Sunday, November 24, 2002

Orion spacecraft
TCS: Defense - The Road Not Taken (Yet)

Could Orion ever come back? The answer is yes. The Test Ban Treaty is a real obstacle to any future deployment of Orion. However, it binds only a few nations, and many nations (like India and China) that are both nuclear-capable and interested in outer space have never signed it. For an up-and-coming country looking to seize the high ground in space in a hurry, Orion could have considerable appeal. And, of course, even the United States could withdraw from the Treaty, on three months' notice, under the Treaty's own terms.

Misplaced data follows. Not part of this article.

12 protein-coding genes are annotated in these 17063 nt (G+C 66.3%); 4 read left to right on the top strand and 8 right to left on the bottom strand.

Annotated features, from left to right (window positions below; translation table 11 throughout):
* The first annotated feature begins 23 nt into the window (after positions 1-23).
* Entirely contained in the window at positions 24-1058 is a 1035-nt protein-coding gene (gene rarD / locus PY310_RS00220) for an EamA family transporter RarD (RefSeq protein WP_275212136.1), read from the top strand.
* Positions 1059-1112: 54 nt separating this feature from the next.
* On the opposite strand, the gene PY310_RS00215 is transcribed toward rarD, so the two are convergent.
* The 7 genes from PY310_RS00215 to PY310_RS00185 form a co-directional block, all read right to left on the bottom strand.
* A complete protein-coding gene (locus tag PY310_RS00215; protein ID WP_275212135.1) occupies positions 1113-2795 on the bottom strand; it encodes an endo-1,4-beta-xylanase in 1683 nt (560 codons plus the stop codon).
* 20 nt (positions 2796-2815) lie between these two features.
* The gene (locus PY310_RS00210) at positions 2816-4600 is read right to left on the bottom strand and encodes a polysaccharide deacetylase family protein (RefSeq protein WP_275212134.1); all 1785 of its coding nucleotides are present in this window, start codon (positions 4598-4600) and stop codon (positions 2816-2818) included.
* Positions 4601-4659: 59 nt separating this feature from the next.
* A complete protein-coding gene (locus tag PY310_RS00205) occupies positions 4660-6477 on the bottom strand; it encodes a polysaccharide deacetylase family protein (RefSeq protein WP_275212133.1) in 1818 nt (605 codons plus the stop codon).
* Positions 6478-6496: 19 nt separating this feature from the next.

Orion's scientists weren't worried about fallout. Orion would have produced some, but the amount would have been tiny compared to what was being released already from above-ground tests, and there was hope that additional work would have produced even cleaner bombs designed specifically for propulsion. Today, people are much more nervous about radiation and under current political conditions a ground-launched Orion is a non-starter, at least in Western countries. But not everyone cares as much about radiation, and indeed the countries that worry about it the least are those most likely to find Orion appealing as a way to attain space supremacy over more established space powers in a hurry. What's "Orion" in Chinese?

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